his mother.

In 1894 he came to United States, arriving at the
port of New York, and immediately went to Ridgway,
Elk county. Pa., where he worked in the lumber woods
for about two years ; for Several years after that he
worked in the steel mills at South Chicago, 111., Niles and
Hazelton, Ohio ; he then engaged in the hotel business
at Johnsonburg, Elk county. Pa., and continued there
until 1904, when he moved to Jamestown, N. Y., and
entered the wholesale liquor business. In 1914 he began
an active career as a manufacturer — organized the
Jamestown Car Parts Manufacturing Company, which
concern was incorporated in August of that year, and is
now capitalized at $500,000. The company manufac-
tures automobile, truck, and tractor radiators and other
car-parts. Mr. Lenna has been its president from the
beginning. A factory was rented at first where sixty
people were employed. The expansion of the business,
however, soon made a larger plant necessary and a site
was purchased on Allen street extension, where a large
factory was erected in 1917 and occupied in December
of that year. From the very outset this company has
been ably managed and has had a prosperous career, Mr.
Lenna giving it his personal attention, and it is among
the leading manufacturing concerns of the city of James-

In June, 1920, Mr. Lenna, with several other promi-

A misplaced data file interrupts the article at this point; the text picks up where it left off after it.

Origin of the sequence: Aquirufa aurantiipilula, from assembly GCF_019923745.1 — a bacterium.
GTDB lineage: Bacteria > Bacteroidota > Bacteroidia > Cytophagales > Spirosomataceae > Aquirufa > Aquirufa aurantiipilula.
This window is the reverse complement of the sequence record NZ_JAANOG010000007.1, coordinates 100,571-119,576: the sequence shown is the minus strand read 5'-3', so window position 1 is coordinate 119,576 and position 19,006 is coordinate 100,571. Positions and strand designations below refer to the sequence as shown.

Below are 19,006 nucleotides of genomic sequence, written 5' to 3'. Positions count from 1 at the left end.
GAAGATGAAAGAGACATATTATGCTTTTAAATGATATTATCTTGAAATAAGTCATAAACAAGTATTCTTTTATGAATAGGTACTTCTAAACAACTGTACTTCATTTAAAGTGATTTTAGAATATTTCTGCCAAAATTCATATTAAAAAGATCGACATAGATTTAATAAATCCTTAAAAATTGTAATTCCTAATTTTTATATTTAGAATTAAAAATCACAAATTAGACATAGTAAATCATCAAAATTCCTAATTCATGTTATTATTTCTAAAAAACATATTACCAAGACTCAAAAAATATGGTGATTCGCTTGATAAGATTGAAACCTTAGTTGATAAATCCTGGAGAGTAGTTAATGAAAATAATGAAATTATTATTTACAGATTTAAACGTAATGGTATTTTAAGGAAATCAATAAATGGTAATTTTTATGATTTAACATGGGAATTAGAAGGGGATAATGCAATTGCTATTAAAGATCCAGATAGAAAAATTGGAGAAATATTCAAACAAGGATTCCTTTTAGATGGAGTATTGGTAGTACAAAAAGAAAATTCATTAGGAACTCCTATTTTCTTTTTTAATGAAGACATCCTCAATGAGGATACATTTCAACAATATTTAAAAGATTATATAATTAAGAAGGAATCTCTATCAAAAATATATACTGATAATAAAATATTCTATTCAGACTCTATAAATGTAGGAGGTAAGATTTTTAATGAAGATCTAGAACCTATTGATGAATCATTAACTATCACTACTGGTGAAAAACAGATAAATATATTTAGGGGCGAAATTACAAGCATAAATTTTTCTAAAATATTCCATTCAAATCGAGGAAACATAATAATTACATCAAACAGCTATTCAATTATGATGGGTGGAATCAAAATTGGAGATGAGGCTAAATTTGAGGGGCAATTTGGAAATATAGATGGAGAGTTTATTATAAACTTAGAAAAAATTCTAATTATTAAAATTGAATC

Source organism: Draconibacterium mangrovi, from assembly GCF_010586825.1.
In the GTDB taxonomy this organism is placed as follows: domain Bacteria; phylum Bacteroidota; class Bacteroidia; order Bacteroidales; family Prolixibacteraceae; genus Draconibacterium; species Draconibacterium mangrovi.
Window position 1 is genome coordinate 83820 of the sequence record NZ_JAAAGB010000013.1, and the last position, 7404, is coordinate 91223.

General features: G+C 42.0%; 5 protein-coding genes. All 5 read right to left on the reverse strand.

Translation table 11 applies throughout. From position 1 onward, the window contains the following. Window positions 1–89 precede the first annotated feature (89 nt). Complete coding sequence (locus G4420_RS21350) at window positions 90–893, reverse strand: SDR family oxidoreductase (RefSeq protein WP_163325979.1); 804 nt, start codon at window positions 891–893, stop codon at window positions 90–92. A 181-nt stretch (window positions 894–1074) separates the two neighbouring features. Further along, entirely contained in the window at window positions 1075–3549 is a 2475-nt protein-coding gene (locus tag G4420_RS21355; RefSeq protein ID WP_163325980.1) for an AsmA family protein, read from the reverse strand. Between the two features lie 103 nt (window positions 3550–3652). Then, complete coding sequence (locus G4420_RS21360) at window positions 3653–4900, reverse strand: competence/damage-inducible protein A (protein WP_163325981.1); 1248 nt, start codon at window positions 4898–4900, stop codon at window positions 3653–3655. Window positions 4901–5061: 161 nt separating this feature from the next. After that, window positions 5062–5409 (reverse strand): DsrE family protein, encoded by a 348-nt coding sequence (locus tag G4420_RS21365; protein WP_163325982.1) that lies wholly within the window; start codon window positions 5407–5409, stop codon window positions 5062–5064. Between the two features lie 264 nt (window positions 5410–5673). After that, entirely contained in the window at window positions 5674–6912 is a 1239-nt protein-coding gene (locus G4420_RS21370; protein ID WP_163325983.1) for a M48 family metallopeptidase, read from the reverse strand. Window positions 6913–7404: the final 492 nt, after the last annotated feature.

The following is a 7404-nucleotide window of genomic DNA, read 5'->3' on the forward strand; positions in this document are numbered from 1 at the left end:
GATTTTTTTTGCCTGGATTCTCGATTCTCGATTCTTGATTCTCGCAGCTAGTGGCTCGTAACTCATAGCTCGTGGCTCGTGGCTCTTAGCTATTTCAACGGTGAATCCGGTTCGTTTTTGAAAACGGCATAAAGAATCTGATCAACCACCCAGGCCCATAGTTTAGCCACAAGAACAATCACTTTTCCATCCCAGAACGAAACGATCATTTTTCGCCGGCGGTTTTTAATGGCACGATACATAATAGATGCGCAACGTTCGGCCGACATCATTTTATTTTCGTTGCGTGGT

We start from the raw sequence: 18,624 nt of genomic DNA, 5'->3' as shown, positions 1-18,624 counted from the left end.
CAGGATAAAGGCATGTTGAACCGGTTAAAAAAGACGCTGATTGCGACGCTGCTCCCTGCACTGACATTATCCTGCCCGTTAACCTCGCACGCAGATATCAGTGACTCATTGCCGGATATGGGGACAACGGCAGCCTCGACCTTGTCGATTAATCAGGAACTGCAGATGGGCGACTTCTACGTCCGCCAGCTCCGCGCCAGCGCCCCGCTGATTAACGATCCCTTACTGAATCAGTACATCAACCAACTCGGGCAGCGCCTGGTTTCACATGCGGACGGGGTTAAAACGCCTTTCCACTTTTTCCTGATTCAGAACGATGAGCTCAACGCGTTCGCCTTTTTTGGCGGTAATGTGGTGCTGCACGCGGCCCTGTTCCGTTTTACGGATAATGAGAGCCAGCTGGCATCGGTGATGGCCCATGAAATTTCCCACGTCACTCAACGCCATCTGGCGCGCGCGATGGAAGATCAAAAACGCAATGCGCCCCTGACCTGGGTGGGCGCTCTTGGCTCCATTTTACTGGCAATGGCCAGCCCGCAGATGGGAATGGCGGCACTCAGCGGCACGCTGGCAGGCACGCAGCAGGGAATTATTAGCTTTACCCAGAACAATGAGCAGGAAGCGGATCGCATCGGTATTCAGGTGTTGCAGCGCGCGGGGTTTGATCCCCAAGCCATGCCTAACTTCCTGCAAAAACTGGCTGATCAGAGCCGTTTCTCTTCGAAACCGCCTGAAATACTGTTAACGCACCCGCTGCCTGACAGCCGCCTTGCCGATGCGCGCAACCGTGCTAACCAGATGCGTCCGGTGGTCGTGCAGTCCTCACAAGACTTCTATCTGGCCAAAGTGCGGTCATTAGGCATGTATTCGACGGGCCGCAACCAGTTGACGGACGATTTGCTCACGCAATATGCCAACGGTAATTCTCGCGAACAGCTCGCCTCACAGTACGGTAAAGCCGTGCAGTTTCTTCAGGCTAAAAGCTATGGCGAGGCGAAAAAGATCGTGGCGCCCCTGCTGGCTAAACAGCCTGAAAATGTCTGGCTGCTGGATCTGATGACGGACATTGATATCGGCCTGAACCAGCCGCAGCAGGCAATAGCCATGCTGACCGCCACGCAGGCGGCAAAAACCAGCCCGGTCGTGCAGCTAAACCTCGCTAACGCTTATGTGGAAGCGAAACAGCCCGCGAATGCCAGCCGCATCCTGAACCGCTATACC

nent business men of the city of Jamestown, incorporated
the Jamestown Malleable Products Corporation, which
concern was capitalized at $500,000.00 and is now erect-
ing a large plant, and when plans are completed will be
one of Jamestown's largest industries ; since its incor-
poration Mr. Lenna has been its president. Mr. Lenna
is also a director of the Union Trust Company of James-
town, N. Y., and has other business interests of impor-
tance ; in fact, is one of the prominent and well known
figures in Jamestown's business aflfairs.

The rise of Mr. Lenna in business, and as a well
known, esteemed and honored citizen has been indeed
remarkable and can be attributed to these essential quali-
fications — an energetic and careful well trained business
man, and a genial personality of the kind that makes
friends; in fact, in every respect he is a self-made man.
Mr. Lenna is a member of several of the leading clubs of
the city of Jamestown, N. Y. ; is also a Mason, and a
member of other leading fraternal societies.


native of Jamestovifn, is by profession an attorney, and
by practice a soldier of honorable, indeed notable, war

He was born in Jamestown, N. Y., Feb. 8, 1888, the son
of Edward A. and Edith (Kirkpatrick) Peterson, the
former a much esteemed resident of that city, where for
so many years he was one of its leading merchants.
Mrs. Edith (Kirkpatrick) Peterson died while her son,
Auguste Bartholdi, was still an infant. He received his
academic education wholly in local schools, attending the
Jamestown Grammar School for primary instruction,
and in 1908 graduated from the Jamestown High School.
Deciding upon law as a profession, he then entered the